Kayak fact sheet 3

Learning the Lingo

Two-person canoe or kayak.

An open craft with pointed ends that is propelled with a single-bladed paddle. Also called an “open boat.”

Life Jacket
Also known as Personal Flotation Device. How to fit your PFD: First, zip the PFD and tighten the side straps. Be sure to fasten all zips, belts, snaps, and straps. The PFD should not rub your chin or around your armpits. Test the sizing on your PFD by holding your arms straight out and have a friend lift the jacket from the shoulder straps. If the vest slips upward, tighten the fit. The right hydraulic could rip an unsecured PFD right over your head.

Primary tool for propelling canoes/kayaks. The “blade” is the wide, flat area of a paddle, used for propulsion. The “shaft” is the area of a paddle between the upper grip and the blade.

Front of the canoe or kayak.

The back end of a boat.

The body of a canoe or kayak; the area that has the greatest impact on how the boat and water interact.

Draw Stroke
Used to move the boat sideways. Performed by placing the paddle into the water parallel to the boat at an arm’s reach away, then pulling boat over to it.

Forward Stroke
A good forward stroke allows you to move ahead smoothly with a minimum of effort and stress on your joints. It also keeps a large share of your body in motion keeping your back and bottom from getting stiff.

Sweep Stroke
Used to turn the boat to the off-side by reaching out and ahead, then “sweeping” in a wide arc fore to aft.

Grab Loop   
Short rope or grab-handle threaded through bow/stern stems of a kayak or canoe.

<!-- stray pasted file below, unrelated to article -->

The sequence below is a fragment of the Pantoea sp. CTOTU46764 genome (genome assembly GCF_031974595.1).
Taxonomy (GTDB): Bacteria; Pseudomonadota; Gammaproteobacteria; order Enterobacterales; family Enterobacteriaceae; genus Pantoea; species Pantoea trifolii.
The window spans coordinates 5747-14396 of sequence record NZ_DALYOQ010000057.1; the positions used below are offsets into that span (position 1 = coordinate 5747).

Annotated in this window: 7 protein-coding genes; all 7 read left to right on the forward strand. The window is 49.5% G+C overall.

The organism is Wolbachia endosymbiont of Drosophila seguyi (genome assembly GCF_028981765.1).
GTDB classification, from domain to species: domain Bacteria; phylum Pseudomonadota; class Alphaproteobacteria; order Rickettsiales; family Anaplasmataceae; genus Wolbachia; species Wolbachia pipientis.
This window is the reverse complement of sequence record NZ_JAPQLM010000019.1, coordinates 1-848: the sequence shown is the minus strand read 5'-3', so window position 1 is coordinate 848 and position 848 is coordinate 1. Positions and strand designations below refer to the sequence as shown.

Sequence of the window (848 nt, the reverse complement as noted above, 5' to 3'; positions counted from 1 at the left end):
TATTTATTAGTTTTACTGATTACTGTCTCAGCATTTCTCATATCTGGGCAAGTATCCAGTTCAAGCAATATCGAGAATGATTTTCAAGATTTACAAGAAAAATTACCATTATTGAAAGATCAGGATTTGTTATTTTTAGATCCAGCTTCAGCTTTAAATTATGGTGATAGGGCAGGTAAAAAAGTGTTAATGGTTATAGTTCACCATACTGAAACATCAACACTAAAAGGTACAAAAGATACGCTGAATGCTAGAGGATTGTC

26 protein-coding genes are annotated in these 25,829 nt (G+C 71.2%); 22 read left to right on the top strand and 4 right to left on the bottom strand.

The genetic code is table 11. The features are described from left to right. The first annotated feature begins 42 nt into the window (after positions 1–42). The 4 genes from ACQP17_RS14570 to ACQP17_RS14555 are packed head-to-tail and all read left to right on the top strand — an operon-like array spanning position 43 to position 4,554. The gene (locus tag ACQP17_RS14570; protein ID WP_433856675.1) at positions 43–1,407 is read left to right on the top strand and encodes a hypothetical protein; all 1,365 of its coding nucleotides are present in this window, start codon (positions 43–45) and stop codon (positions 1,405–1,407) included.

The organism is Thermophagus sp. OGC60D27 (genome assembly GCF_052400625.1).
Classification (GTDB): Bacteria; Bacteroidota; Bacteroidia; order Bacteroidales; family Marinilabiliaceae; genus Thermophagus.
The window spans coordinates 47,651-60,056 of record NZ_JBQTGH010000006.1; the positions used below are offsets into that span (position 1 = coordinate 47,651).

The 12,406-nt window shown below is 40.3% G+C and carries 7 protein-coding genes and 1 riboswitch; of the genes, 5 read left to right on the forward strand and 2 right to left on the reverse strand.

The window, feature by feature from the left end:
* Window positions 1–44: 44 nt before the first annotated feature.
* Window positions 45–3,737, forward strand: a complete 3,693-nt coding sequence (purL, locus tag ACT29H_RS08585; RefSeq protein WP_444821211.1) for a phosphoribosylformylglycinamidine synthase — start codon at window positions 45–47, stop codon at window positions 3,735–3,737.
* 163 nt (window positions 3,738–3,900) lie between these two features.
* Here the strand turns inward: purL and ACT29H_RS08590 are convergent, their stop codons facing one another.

Side of boat opposite the paddle.

Side that you’re paddling on.

The starting point of a paddling trip; where the boats are launched into the water.

The ending point of a paddling trip; where the boats are finally taken from the water.

*River grading system (From the Outward Bound Survival Handbook 1997)

Grade I : Simple moving water without significant rapids.
Grade II : More rapidly moving water with occasional rapids.
Grade III : Some rapid water and short drops where accurate positioning is
necessary, or simpler rapids with considerable force of water.
Grade IV : Continuously fast water, with sections demanding accurate
positioning and a wide repertoire of techniques.
Grade V : The most difficult water, with considerable risk in the event of capsize.

* Flood conditions may change any of the above.

On the left side of the river facing downstream.

On the right side of the river facing downstream.

Walking ahead on shore to inspect a rapid or other stretch of river.

Information excerpts from paddling.about.com.